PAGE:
It was called MacArthur's masterstroke - a daring amphibious assault - deep behind enemy lines - and it changed the course of the Korean War.
In June of 1950 the North Korean People's Army - backed by the Soviet Union - invaded South Korea. By August - American and South Korean troops had been pushed back into a tiny perimeter on the peninsula's southern coast.
It was a desperate situation - requiring a bold, daring solution and Douglas MacArthur had one: place 70,000 U.S. & South Korean marines and soldiers on 320 ships, have them navigate the treacherous 30-foot tides to scale the seawall at Inchon - and then fight their way inland to liberate Seoul, South Korea's capital.
In this powerful episode of "War Stories with Oliver North", you'll meet the extraordinary men - Americans and Korean - who fought those terrible battles - and accomplished what few believed could ever be done.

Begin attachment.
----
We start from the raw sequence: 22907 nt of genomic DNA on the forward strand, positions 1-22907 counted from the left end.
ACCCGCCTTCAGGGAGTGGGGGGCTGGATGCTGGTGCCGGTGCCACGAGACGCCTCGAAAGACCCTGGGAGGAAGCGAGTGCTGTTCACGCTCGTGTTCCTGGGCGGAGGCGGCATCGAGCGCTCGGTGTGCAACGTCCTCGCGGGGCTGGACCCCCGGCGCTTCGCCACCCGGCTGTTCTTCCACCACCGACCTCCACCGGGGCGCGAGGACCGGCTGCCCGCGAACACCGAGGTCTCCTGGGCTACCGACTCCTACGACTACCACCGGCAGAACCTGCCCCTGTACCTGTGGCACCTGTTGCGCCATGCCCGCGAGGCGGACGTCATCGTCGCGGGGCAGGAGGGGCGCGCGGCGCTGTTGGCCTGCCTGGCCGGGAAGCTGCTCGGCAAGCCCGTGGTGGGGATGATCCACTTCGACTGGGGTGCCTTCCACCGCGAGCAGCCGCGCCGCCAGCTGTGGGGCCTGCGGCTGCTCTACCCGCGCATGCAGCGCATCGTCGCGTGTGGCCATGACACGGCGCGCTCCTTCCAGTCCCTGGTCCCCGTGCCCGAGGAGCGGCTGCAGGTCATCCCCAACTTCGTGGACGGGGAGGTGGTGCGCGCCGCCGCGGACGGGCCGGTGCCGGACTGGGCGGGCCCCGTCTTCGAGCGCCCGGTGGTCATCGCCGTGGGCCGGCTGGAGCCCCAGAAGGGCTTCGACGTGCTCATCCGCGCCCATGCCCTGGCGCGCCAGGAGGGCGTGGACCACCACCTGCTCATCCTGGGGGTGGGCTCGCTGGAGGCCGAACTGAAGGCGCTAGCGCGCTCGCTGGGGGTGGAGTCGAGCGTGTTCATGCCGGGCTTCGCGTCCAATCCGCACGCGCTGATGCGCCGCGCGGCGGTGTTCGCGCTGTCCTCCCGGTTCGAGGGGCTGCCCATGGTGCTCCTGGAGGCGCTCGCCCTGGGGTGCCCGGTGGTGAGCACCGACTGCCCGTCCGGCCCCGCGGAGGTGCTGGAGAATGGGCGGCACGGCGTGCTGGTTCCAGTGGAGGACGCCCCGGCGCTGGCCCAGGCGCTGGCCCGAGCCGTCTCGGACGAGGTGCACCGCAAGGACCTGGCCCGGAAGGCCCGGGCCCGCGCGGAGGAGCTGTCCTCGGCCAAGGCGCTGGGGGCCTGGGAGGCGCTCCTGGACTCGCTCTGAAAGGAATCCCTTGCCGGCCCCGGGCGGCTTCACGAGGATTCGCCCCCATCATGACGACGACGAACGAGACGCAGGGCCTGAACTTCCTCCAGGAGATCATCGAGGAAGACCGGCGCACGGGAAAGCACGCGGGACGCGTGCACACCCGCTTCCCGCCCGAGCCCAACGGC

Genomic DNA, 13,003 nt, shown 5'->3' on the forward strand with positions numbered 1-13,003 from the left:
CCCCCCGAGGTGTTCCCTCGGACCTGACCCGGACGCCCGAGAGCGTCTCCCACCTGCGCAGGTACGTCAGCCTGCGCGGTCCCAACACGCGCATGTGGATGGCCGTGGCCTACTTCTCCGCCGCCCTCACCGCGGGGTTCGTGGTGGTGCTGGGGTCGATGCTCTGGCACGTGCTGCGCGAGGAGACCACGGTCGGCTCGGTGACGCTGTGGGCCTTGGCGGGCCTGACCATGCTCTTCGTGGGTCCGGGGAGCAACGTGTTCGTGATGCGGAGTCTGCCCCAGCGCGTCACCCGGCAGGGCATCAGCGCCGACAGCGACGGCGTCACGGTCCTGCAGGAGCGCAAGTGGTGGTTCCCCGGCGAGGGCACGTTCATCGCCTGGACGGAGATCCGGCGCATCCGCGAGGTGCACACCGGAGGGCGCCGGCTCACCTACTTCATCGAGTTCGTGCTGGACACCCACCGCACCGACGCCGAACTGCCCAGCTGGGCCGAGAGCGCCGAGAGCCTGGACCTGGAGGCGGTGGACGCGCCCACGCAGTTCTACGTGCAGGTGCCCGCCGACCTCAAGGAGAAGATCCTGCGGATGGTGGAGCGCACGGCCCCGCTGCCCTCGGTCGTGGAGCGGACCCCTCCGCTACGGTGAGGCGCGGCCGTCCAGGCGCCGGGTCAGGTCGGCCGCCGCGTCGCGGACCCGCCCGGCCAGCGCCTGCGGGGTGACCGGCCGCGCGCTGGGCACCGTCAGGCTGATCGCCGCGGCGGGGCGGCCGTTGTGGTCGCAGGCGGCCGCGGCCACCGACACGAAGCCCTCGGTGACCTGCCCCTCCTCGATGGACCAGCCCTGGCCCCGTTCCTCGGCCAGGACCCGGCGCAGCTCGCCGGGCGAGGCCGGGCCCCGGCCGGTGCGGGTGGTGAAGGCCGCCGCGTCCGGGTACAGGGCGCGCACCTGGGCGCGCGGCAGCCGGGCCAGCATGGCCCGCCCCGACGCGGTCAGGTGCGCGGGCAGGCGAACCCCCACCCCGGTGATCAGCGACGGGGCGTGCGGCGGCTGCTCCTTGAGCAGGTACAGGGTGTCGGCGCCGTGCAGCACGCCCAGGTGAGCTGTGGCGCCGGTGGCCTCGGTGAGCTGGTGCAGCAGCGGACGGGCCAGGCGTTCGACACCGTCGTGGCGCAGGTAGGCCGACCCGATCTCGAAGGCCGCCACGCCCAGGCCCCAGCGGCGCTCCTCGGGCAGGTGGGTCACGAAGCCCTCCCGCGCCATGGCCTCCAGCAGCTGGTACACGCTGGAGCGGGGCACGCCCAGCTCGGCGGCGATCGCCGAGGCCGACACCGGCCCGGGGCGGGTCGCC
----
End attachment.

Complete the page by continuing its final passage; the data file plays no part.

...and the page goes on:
To show you how their courage still inspires a new generation of American and South Korean troops today, we went to Inchon, Seoul - and the DMZ - the demilitarized zone that separates the democratic south from the communist north.
Join us in this podcast - as we visit the battlefields where MacArthur's masterstroke was fought - and see if you aren't inspired as well.
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